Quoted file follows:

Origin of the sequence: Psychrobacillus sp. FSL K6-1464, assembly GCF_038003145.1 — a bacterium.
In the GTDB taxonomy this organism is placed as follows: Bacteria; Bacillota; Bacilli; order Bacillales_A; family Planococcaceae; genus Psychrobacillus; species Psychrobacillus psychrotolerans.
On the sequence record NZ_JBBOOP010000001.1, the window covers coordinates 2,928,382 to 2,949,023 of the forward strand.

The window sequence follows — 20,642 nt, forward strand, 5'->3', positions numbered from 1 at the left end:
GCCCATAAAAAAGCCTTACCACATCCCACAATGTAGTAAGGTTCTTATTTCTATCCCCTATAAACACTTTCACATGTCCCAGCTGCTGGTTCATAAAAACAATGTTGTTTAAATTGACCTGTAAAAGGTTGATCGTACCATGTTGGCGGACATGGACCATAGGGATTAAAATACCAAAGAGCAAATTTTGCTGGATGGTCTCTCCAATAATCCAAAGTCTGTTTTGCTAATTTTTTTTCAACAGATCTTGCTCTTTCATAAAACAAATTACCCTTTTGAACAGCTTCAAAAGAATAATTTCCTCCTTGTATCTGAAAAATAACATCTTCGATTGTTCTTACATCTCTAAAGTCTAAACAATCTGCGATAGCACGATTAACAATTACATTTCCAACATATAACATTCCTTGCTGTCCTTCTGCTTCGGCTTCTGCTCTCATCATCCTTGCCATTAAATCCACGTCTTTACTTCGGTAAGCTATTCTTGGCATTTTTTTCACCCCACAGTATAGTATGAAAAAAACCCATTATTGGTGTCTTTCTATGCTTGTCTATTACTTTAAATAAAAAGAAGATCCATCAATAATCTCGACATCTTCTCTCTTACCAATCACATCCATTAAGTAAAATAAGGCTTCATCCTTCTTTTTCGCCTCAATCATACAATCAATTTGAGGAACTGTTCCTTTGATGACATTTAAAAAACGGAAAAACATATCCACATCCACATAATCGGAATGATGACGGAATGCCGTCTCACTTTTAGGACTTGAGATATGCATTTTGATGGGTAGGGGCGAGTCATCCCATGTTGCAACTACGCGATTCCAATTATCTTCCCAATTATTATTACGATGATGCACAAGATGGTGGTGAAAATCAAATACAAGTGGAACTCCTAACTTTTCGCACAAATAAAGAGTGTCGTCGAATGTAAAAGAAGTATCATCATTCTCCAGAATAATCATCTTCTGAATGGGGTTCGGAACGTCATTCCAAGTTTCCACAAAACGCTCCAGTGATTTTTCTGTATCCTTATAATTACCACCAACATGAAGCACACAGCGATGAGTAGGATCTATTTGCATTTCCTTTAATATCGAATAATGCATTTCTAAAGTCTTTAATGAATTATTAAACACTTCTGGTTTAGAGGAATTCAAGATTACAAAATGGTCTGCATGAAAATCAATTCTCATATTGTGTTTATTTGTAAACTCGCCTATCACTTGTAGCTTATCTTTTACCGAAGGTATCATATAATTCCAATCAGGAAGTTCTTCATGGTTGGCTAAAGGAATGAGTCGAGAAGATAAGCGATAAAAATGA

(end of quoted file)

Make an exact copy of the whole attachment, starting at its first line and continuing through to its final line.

Origin of the sequence: Psychrobacillus sp. FSL K6-1464, assembly GCF_038003145.1 — a bacterium.
In the GTDB taxonomy this organism is placed as follows: Bacteria; Bacillota; Bacilli; order Bacillales_A; family Planococcaceae; genus Psychrobacillus; species Psychrobacillus psychrotolerans.
On the sequence record NZ_JBBOOP010000001.1, the window covers coordinates 2,928,382 to 2,949,023 of the forward strand.

The window sequence follows — 20,642 nt, forward strand, 5'->3', positions numbered from 1 at the left end:
GCCCATAAAAAAGCCTTACCACATCCCACAATGTAGTAAGGTTCTTATTTCTATCCCCTATAAACACTTTCACATGTCCCAGCTGCTGGTTCATAAAAACAATGTTGTTTAAATTGACCTGTAAAAGGTTGATCGTACCATGTTGGCGGACATGGACCATAGGGATTAAAATACCAAAGAGCAAATTTTGCTGGATGGTCTCTCCAATAATCCAAAGTCTGTTTTGCTAATTTTTTTTCAACAGATCTTGCTCTTTCATAAAACAAATTACCCTTTTGAACAGCTTCAAAAGAATAATTTCCTCCTTGTATCTGAAAAATAACATCTTCGATTGTTCTTACATCTCTAAAGTCTAAACAATCTGCGATAGCACGATTAACAATTACATTTCCAACATATAACATTCCTTGCTGTCCTTCTGCTTCGGCTTCTGCTCTCATCATCCTTGCCATTAAATCCACGTCTTTACTTCGGTAAGCTATTCTTGGCATTTTTTTCACCCCACAGTATAGTATGAAAAAAACCCATTATTGGTGTCTTTCTATGCTTGTCTATTACTTTAAATAAAAAGAAGATCCATCAATAATCTCGACATCTTCTCTCTTACCAATCACATCCATTAAGTAAAATAAGGCTTCATCCTTCTTTTTCGCCTCAATCATACAATCAATTTGAGGAACTGTTCCTTTGATGACATTTAAAAAACGGAAAAACATATCCACATCCACATAATCGGAATGATGACGGAATGCCGTCTCACTTTTAGGACTTGAGATATGCATTTTGATGGGTAGGGGCGAGTCATCCCATGTTGCAACTACGCGATTCCAATTATCTTCCCAATTATTATTACGATGATGCACAAGATGGTGGTGAAAATCAAATACAAGTGGAACTCCTAACTTTTCGCACAAATAAAGAGTGTCGTCGAATGTAAAAGAAGTATCATCATTCTCCAGAATAATCATCTTCTGAATGGGGTTCGGAACGTCATTCCAAGTTTCCACAAAACGCTCCAGTGATTTTTCTGTATCCTTATAATTACCACCAACATGAAGCACACAGCGATGAGTAGGATCTATTTGCATTTCCTTTAATATCGAATAATGCATTTCTAAAGTCTTTAATGAATTATTAAACACTTCTGGTTTAGAGGAATTCAAGATTACAAAATGGTCTGCATGAAAATCAATTCTCATATTGTGTTTATTTGTAAACTCGCCTATCACTTGTAGCTTATCTTTTACCGAAGGTATCATATAATTCCAATCAGGAAGTTCTTCATGGTTGGCTAAAGGAATGAGTCGAGAAGATAAGCGATAAAAATGA